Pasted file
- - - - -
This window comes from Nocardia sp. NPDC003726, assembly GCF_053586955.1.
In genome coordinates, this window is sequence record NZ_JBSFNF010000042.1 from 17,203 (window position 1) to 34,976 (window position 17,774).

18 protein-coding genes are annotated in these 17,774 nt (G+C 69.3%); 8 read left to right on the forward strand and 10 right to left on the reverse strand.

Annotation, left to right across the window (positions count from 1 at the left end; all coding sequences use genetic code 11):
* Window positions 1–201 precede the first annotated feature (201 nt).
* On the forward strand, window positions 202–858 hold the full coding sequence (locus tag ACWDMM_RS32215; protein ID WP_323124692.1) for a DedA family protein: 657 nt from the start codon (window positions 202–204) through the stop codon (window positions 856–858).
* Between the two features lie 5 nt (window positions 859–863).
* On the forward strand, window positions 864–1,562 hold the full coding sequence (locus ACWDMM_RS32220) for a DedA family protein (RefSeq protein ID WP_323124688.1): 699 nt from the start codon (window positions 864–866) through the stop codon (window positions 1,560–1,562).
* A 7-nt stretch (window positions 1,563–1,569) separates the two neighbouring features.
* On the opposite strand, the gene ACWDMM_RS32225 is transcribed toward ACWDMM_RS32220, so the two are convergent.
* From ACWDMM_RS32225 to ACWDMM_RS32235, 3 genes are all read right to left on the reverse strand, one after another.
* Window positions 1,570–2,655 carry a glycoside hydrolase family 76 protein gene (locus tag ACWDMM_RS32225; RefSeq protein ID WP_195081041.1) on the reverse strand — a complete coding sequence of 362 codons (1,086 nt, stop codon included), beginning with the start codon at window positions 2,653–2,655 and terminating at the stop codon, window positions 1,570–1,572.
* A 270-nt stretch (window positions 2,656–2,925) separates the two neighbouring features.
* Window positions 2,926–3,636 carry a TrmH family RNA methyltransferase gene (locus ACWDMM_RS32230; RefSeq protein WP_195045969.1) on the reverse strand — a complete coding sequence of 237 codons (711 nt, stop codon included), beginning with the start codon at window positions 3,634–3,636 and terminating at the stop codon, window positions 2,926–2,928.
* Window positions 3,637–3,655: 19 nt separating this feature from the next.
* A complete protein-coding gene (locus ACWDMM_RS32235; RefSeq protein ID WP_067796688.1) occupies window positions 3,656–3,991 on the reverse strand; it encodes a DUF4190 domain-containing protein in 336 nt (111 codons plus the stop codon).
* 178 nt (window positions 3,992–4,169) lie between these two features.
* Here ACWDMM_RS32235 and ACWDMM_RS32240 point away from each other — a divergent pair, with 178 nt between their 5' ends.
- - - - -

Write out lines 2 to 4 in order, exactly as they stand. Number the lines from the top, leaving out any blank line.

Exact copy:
In genome coordinates, this window is sequence record NZ_JBSFNF010000042.1 from 17,203 (window position 1) to 34,976 (window position 17,774).

18 protein-coding genes are annotated in these 17,774 nt (G+C 69.3%); 8 read left to right on the forward strand and 10 right to left on the reverse strand.

Annotation, left to right across the window (positions count from 1 at the left end; all coding sequences use genetic code 11):